Contract Fight not over for NYC Transit Workers

December 30, 2005 ( - New York Governor George Pataki's office said that he was inclined to veto a key provision of the New York City transit contract settlement giving 20,000 workers refunds of pension contributions.

The New York Times reports that the provision, which would require a change in state law, would give many workers refunds of payments they made to their pension plan between 1994 and 2001, when most workers contributed 5.3% of their earnings. The contribution was reduced to 2% in 2001. Pataki has vetoed similar provisions twice before, in 2000 and 2001.

The provision was expected to strengthen support for the contract among the union’s 33,700 members, who will vote on the deal by next month, according to the Times.

The transit workers began what the courts determined was an illegal strike last week, fueled in part by the Metropolitan Transit Authority’s (MTA) contract demand that new workers contribute 6% of salary toward their pensions during their first ten years of employment. The strike ended and a tentative contract settlement was reached when the MTA dropped its pension change demands (See Compromise Reached in NYC Transit Workers Contract).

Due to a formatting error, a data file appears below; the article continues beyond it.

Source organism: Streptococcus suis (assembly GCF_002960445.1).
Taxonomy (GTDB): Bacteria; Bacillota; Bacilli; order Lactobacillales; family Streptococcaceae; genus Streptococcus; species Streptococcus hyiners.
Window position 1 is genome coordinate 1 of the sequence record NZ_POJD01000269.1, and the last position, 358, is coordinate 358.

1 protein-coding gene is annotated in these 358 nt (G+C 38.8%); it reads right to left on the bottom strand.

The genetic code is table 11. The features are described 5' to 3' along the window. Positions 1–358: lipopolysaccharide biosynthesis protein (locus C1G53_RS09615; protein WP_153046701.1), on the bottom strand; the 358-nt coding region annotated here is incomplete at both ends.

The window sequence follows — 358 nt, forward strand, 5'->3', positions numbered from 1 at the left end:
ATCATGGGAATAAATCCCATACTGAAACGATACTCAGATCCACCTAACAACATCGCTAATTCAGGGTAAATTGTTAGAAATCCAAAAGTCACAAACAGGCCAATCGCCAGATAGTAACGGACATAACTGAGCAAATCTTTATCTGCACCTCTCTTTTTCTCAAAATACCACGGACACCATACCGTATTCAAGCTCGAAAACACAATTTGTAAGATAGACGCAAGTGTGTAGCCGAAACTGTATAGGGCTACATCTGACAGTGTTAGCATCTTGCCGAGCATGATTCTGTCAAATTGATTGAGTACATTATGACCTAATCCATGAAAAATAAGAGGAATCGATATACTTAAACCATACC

The MTA believes the refunds, which have received much scrutiny, will cost about $132 million up front, or the equivalent of about $13 million a year over 11 years. Union negotiators have asserted that total refunds could exceed $200 million.In 2001, when Pataki vetoed a bill that would have provided those refunds, an actuary hired by the union estimated that the refunds would cost the MTA $7.5 million a year, and the MTA put the figure at $165 million in total. The New York City Employees’ Retirement System would pay most of the refunds and be reimbursed by the MTA, according to the NYT.

In his veto message in 2001, Pataki wrote that “the costly benefit that this bill would confer should be the project of collective bargaining negotiations” and that “imposing unbudgeted costs of this magnitude on the MTA would not be prudent in light of the budgetary and fiscal challenges that the MTA currently faces.”

In the settlement, both the union and the MTA agreed to “make every effort” to have a bill for the provision enacted by the first week in July. If Pataki vetoes the refund provision, there could be continued fighting over the contract, which was modeled on a proposal by state mediators who intervened after the strike began on December 20.